Surprise: Women and Minorities Are Still Underrepresented in Corporate Boardrooms

The shift was attributed to “the widespread racial justice protests that took place last summer.”

Financial institutions, including Goldman Sachs, BlackRock, and Nasdaq, were already under pressure to increase boardroom diversity prior to the protests, driven by a growing body of evidence showing that diverse leadership correlates with better business performance.

More than 600 publicly traded companies in California now have at least one female board member as a result of 2018 legislation, according to researchers at Clemson and the University of Arizona.

A better scenario, according to Ms. Akutagawa, is for companies to increase their diversity on their own, without external pressure. “However, results are only as good as their measurement.”

Experts, on the other hand, say significant change will take time. An eight-year term is the average length of a board director’s term, and the cost of adding additional seats can be prohibitive.

The search for directors outside of the “pond” may also be fruitless: In an effort to broaden their diversity, corporate boards have begun hiring directors from outside the C-suite, which is predominantly white and male.

It’s true that many companies do not allow their lower-level managers to join outside boards because of the time commitments and potential conflicts of interest, as reported by The New York Times’ DealBook column in February.

According to a Deloitte report, it will take decades for boardrooms to reflect the demographics of the American population if current trends continue.

It will take until 2046 for women of colour to make up 20 percent of Fortune 100 board seats, despite the fact that they make up 20 percent of the population in the United States.

Progress has been “painfully slow,” according to the authors of the report.

A Disappointing Lack of Diversity in Corporate Boardrooms

To this day, it astonishes me that we still have to stress the significance of boardroom diversity. While it’s necessary to consider diversity in a wide range of contexts (differences in thought, location, age, professional background, etc.), I refer to diversity in the narrower sense of gender and race.

While I agree that the word “board diversity” can have varying meanings, it is undeniable that the nation’s corporate boardrooms are woefully underrepresented by women and people of colour.

Many people think that a more diverse board is better for the company as a whole, especially in terms of financial performance, and that it also leads to better decision-making overall, which could boost the business’s success.

Evidence from a wide range of research shows that a more diverse boardroom is beneficial to businesses and their shareholders.

5 In fact, a study commissioned by CalPERS discovered that businesses with diverse boards outperformed those with less diverse boards. 6 According to a recent report titled Board Diversification Strategy:

Realizing Competitive Advantage and Shareowner Value, businesses that fail to include women and people of different ethnic backgrounds on their boards may fall behind in terms of both competitiveness and share value.

According to the data analysed, a subset of companies with a high diversity ratio on their boards of directors outperformed the Dow Jones and NASDAQ during a five-year period.

Despite these reports, women and people of colour continue to be grossly underrepresented in America’s business boardrooms. For instance, a 2008 report by the Alliance for Board Diversity indicated that among the boards of directors of the Fortune 100 corporations, white men made up 71.5% and women and people of colour made up only 28.5%. 7 The only silver lining to these otherwise dismal statistics is that women made up 39% of all new board appointments in 2009.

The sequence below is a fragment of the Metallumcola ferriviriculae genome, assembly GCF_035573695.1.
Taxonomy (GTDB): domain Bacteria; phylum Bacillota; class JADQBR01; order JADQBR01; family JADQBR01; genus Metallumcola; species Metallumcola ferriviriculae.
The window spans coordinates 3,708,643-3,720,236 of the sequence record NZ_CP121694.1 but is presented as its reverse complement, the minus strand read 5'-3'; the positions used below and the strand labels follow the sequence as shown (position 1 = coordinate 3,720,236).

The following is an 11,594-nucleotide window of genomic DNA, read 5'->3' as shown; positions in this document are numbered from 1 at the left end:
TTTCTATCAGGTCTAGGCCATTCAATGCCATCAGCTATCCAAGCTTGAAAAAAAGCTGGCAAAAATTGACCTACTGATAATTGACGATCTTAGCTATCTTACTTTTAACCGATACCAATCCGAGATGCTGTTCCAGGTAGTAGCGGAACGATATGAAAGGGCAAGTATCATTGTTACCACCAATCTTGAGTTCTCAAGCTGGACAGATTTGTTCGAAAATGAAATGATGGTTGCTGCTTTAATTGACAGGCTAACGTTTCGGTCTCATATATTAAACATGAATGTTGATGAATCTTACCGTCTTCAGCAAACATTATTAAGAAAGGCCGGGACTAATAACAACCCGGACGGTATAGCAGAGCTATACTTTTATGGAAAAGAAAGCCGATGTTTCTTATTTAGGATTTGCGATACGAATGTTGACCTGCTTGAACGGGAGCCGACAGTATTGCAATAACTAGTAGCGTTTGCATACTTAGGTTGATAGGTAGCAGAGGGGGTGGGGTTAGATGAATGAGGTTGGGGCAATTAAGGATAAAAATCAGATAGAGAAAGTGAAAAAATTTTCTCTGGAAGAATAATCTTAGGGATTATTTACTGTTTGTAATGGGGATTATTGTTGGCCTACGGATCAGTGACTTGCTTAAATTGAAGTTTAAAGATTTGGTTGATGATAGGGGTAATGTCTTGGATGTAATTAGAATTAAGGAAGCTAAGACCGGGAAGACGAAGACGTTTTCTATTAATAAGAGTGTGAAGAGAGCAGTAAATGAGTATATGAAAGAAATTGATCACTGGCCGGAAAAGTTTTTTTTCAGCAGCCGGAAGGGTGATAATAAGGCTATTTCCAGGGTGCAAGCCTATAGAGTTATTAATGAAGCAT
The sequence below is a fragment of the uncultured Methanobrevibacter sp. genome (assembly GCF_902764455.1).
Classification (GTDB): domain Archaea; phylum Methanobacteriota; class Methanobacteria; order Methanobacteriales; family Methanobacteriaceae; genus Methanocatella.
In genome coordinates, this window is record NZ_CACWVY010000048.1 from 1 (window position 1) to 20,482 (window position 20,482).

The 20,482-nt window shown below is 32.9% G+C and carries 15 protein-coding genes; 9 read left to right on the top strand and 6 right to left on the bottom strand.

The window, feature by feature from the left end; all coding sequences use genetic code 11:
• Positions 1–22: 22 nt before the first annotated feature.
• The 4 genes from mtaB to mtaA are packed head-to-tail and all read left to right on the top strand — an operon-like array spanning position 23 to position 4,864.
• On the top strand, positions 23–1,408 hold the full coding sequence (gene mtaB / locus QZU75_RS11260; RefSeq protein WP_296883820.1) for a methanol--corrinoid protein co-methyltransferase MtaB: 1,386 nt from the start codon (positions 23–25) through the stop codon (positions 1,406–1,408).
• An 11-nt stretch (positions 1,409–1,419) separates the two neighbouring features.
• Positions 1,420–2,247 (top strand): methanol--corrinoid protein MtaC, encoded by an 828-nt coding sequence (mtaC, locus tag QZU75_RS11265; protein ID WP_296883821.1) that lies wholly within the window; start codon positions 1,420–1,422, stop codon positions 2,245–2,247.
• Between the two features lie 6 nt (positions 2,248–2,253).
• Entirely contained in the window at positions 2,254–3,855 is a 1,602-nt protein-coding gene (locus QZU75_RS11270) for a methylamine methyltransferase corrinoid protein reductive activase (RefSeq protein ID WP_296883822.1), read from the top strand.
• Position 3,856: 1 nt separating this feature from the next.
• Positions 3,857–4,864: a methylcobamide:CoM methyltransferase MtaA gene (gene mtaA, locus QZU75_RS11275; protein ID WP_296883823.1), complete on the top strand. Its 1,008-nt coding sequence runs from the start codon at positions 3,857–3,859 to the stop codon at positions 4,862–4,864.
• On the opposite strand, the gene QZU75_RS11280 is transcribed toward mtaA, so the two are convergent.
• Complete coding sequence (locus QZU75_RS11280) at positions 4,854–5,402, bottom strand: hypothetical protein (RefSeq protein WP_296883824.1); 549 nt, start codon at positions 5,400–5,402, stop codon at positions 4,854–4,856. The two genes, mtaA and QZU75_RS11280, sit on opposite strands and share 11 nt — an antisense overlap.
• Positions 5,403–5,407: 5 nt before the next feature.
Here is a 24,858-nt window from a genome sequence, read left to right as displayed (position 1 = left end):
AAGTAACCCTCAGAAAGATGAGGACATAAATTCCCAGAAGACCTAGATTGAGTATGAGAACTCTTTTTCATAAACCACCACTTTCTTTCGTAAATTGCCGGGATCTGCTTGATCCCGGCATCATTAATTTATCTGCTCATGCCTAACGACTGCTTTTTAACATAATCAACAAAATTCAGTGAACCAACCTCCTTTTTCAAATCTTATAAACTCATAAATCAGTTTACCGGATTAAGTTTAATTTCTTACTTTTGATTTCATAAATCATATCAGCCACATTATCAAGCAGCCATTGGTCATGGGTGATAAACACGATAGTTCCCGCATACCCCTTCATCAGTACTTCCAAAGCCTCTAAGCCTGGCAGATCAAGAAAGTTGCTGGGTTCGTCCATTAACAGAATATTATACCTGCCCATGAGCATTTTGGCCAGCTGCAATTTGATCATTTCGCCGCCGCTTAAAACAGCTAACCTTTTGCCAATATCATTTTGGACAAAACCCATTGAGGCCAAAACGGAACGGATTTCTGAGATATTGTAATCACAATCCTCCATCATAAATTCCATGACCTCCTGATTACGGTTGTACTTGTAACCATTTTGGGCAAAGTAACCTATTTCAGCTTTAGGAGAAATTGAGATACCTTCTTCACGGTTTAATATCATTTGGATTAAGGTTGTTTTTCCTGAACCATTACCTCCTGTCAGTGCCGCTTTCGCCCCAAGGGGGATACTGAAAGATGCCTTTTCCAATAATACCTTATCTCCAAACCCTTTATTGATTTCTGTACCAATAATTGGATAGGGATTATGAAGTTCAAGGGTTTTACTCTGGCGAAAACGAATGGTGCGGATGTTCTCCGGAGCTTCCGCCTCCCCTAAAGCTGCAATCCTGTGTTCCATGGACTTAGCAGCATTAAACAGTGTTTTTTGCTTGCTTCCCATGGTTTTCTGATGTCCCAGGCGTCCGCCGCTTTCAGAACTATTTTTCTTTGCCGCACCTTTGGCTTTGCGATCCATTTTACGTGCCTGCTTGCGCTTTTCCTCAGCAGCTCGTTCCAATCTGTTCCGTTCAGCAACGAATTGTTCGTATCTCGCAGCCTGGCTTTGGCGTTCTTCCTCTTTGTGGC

8 The 39% rise from the 25% of new board seats filled by women in 2008 is based on 165 of 424 board posts registered in 2009. 9 I’m crossing my fingers that this improvement isn’t just a one-off.

In the same vein, I congratulate shareholders who have made it their business to encourage board diversity as a means to protecting their own financial interests.

The California State Teachers’ Retirement System (CalSTRS) is only one organisation that has made diversity suggestions for board consideration. 10 Except for one, all were rescinded after the corporations revised their bylaws to include diversity as a criteria for selecting board members.

The proposals were abandoned in two instances when the firms had recently appointed a female board member. The corporation revised the charter of its Nominating and Corporate Governance Committee after the proposal failed once, to address the issues that had been raised.

No one should be surprised that many investors, from retail shareholders to large financial institutions, have asked the Commission to mandate disclosures about the diversity of corporate boards and a company’s policies related to board diversity in light of the apparent lack of diversity and the many studies indicating the real economic benefits of diverse boards.

For instance, the Commission received a large number of letters in 2003 demanding that the Commission mandate this disclosure, despite the fact that the Commission’s rulemaking on nominating committees did not include any reference to diversity.


Investors are becoming more concerned with the process of director appointments and the qualifications of the candidates. This is especially true as American companies compete in an increasingly globalised and multifaceted local market.

The capacity to draw on a diverse set of perspectives, backgrounds, talents, and experience is crucial to a company’s success in today’s increasingly competitive business world.